On “Choosing Sides” in an Academic Debate: The More Precise, the Better

An amusing remark on academics, itself attributed to several different academics, goes something like this: In academia, disputes take on such huge proportions precisely because the stakes of them are so small. Whether this observation is or is not true, I have found that its general sentiment is passed down to undergraduates, if inadvertently so. Of course, there are pedagogical reasons for instilling this impression; when we are learning about debates on a given subject within a discipline, it can help to read the most absolute positions on either side, if only to distill the terms of argument.

But the impression that such debate must necessarily be black and white, and must be of great intensity, can be daunting to accept as an undergraduate writer. Who am I, I wonder to myself, to so totally challenge the work of an established academic researcher? Even if I might disagree with their broader argument, have they not done far more research than I have? Relatedly, what if their research offers some quite usable background information– am I not just a little hypocritical to use it while arguing against the position it was intended to support? Or, what if I agree with smaller asides or observations by the researcher, but not the thrust of their whole argument? In a word, need the division be so absolute within the scholarly conversation? 

The first two of these questions need not concern us too much. Of course we are undergraduates, and are thus limited in our knowledge-base compared to a professional researcher, but that should not stop us from critical engagement. Plus, those reviewing our research (our lovely professors) are fully aware of the knowledge we ought to have at this point in our studies.

The rest of the questions, though, I have had to answer myself as I work through my thesis. Firstly, no, it is not hypocritical to use a researcher’s information as background, even if you disagree with how they employ it. In fact, using the information offered by your presumed opponent adds all the more strength to your argument– it can demonstrate your capability of analysis to show that the same set of data can be mobilized for opposing arguments (or, in more combative terms, that your interlocutor did not employ the given data well as compared to yourself). For example, one of my main academic “antagonists” in parts of my thesis is one of the greatest, most prolific historians of antebellum slaveholders. While I find much of his argument in one particular book of his to be quite objectionable, I have found myself turning to that very same book for supplemental knowledge on the topic at hand.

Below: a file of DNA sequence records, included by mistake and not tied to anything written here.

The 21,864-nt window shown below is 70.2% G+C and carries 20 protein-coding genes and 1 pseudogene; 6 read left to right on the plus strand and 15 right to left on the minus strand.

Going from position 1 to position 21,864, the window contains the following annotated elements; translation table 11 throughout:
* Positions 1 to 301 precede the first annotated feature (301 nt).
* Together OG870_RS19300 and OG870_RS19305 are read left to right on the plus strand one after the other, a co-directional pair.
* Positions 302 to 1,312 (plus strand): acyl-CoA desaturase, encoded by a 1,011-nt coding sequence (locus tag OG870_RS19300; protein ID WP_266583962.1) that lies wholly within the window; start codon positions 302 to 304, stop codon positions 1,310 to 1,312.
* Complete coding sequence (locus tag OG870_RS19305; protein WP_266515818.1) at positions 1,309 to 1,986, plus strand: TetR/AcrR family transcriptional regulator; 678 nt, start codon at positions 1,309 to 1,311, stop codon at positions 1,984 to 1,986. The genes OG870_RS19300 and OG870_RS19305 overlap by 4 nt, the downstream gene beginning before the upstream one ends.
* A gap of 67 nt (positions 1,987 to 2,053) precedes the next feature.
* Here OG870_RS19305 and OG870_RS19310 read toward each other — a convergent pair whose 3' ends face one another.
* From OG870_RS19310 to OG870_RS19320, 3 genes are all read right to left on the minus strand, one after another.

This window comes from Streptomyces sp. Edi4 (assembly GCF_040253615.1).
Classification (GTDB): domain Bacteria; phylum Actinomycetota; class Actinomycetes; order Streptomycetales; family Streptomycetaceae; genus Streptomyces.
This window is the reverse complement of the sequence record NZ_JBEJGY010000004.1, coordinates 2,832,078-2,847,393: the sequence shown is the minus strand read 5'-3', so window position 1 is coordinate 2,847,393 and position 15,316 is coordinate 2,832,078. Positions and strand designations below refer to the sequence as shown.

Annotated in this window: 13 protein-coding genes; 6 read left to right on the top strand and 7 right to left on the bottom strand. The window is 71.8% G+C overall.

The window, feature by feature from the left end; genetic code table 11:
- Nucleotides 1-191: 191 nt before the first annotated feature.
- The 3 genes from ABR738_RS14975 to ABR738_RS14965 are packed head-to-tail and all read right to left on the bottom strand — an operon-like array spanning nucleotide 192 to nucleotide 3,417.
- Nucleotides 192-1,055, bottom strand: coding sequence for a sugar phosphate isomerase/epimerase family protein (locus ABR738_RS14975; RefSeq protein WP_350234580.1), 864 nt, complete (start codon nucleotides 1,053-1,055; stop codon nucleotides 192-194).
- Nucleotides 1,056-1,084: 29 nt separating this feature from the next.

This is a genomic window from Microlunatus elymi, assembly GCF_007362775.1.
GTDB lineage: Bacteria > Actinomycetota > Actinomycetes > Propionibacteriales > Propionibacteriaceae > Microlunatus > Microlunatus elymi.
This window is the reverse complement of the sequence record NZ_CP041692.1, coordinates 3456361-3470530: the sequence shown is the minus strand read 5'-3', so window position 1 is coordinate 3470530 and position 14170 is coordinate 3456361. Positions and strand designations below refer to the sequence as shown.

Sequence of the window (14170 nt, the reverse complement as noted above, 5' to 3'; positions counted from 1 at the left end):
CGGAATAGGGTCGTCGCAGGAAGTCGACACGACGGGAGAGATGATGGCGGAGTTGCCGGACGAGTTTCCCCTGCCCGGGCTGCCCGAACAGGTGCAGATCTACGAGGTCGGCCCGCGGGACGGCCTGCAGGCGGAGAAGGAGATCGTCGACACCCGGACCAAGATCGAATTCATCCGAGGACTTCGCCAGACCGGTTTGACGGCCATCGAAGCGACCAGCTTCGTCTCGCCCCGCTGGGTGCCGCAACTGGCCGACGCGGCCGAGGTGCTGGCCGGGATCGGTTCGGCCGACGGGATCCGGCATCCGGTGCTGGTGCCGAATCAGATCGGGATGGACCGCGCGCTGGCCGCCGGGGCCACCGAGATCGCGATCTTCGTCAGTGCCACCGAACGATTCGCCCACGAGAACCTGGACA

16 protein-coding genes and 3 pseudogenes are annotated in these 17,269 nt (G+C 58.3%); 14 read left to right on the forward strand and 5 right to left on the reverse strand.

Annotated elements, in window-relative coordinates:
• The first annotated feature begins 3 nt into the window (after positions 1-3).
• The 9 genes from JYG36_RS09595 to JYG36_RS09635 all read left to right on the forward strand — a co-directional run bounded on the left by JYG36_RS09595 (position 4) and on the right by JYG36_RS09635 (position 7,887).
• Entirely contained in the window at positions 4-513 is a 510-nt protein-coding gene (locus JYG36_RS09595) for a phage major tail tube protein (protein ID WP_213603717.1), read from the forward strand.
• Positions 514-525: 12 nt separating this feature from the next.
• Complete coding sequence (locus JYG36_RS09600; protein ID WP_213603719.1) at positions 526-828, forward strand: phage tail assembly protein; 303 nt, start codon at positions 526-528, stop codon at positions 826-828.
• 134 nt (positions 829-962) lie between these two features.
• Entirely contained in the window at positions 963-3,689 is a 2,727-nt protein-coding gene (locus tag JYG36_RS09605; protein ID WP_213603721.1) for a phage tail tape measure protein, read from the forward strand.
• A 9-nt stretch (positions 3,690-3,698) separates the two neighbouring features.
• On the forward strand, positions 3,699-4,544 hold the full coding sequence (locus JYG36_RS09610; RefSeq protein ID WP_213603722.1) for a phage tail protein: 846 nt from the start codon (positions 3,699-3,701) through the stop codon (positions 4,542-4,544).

I may disagree with this historian, but I cannot deny that this book of his is nonetheless the culmination of decades of research, with rich footnotes and a clear mastery of the sources. It would be silly for me to jettison the entire book as a reference simply because I don’t agree with where those sources lead. In fact, in referencing the book, I have taken specific issue in the body of my thesis with how this historian employed certain quotes in favor of his argument, and instead showed how these quotes could be used to support my own.

A small selection of the vast corpus of historian Eugene Genovese– an academic with whom I frequently spar in my thesis, but nonetheless one whom I have relied upon for much of my research. As you can see, he has written far too much for me to reject his writings as such.

Furthermore, this is but one of his books, and only part of my thesis; throughout the thesis, I approvingly cite arguments from other books by this historian. As long as you are precise in differentiating different lines of thought pursued by one author, there is nothing wrong with accepting some while rejecting others. Indeed, it is much easier– and, more importantly, much more intellectually sound– to reject a particular argument, or even a particular aspect of an argument, than to reject the entire corpus of a given author. Academic authors, after all, are only human. They can maintain multiple positions; they can change their position over time; they can maintain a position too complex and multilayered to be easily argued against in full. This one author I deal with so much, for example, significantly changed course over the progress of his career, and I find myself agreeing more with his early work and disagreeing more with his late work (even if I still cite the latter for the sake of background).

You should not feel, then, that there is an imperative to declare oneself on one side of an academic debate. Even as you argue against a given author, they would likely appreciate it if you were certain to acknowledge the nuance of their thinking, or at least recognize the quality of the research employed. The stakes, actually, are too high to assume a simple binary position of “pro” or “against”: we will be prouder of our work, and even produce better work, once we deny that all academic debates must necessarily be grand in division.

–Alec Israeli, Humanities Correspondent